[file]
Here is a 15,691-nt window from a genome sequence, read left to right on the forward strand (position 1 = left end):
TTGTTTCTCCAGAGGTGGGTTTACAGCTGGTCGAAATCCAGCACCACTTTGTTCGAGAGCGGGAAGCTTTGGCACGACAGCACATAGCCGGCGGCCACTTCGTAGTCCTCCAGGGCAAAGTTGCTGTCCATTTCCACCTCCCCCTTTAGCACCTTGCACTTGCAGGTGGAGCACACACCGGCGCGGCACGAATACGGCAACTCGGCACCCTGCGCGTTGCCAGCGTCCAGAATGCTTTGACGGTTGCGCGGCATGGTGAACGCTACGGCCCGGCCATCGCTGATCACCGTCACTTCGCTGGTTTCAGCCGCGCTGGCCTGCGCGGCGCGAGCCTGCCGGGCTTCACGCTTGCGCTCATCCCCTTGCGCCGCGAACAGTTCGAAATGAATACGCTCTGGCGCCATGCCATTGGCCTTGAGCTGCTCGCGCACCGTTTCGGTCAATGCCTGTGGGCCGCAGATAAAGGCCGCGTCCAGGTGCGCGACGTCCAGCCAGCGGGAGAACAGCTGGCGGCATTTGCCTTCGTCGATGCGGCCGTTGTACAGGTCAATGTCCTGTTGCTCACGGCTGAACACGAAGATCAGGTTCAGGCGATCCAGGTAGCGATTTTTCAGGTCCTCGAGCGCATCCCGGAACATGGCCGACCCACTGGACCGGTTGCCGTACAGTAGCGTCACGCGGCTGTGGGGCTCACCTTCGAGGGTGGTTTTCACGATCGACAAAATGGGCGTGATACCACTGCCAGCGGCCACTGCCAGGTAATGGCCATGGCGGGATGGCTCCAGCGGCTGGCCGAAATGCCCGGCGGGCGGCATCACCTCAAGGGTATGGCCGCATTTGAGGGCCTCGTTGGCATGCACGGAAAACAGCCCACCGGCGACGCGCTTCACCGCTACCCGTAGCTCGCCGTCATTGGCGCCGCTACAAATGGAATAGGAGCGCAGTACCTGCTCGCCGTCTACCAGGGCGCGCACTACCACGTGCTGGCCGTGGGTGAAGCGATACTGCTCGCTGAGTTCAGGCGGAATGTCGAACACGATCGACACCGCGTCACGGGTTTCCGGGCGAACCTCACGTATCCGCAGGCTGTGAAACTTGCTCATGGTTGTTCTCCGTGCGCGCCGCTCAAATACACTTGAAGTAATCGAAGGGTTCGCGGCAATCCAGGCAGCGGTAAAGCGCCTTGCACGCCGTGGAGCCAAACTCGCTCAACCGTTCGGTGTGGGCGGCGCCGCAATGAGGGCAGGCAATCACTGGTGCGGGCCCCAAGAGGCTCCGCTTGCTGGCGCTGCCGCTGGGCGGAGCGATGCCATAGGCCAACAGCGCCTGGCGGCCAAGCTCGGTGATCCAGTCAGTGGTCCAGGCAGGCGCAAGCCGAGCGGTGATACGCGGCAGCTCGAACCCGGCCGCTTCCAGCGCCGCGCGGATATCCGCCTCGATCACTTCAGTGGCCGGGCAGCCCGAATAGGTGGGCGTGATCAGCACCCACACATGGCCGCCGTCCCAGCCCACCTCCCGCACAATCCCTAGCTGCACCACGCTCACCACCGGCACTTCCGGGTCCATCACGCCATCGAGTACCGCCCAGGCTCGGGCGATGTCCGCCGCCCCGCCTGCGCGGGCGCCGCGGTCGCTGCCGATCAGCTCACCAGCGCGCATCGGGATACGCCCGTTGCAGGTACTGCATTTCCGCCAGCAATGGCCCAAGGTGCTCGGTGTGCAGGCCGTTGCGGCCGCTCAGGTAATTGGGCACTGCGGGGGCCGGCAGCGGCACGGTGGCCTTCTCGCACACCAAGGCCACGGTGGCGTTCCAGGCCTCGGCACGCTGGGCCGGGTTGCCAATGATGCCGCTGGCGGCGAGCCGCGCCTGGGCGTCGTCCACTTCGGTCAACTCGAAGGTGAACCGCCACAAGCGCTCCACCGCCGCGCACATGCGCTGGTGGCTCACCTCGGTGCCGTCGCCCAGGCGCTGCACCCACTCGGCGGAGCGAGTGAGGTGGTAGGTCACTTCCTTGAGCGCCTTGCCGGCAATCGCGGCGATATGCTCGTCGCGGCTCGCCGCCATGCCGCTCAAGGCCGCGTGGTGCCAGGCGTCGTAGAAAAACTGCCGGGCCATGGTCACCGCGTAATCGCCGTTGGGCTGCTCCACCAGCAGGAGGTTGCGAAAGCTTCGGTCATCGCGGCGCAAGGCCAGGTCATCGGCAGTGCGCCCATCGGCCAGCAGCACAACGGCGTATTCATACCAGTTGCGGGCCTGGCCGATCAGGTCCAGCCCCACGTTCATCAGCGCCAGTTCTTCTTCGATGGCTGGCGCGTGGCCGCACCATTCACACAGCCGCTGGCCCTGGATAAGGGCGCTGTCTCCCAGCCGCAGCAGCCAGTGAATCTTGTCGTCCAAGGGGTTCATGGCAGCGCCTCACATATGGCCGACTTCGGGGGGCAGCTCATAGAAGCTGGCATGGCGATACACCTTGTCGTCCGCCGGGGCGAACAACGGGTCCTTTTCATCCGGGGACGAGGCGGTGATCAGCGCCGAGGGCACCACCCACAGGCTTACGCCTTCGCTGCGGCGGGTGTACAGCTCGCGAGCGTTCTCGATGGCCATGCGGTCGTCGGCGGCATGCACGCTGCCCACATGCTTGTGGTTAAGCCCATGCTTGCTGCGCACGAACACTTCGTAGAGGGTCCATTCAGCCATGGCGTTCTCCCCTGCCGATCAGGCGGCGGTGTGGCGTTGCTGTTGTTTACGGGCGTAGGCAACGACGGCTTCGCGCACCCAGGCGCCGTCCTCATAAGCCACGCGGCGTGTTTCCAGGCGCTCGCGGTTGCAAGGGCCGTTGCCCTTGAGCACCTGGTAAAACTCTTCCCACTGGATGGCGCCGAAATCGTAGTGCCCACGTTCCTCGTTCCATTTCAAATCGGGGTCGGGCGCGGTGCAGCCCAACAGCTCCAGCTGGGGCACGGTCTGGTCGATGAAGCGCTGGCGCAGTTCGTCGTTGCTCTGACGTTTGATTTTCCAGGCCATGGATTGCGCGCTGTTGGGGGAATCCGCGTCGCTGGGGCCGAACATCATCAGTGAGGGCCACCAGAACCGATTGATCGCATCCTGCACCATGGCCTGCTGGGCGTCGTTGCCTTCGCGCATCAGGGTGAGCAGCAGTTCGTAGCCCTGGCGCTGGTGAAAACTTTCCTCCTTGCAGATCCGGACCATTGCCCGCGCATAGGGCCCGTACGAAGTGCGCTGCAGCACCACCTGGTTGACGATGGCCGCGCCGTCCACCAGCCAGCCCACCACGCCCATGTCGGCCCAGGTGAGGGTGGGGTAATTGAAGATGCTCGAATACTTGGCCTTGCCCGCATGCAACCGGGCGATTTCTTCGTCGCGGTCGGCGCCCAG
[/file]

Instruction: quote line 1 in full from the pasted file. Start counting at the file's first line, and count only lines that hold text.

Here is a 15,691-nt window from a genome sequence, read left to right on the forward strand (position 1 = left end):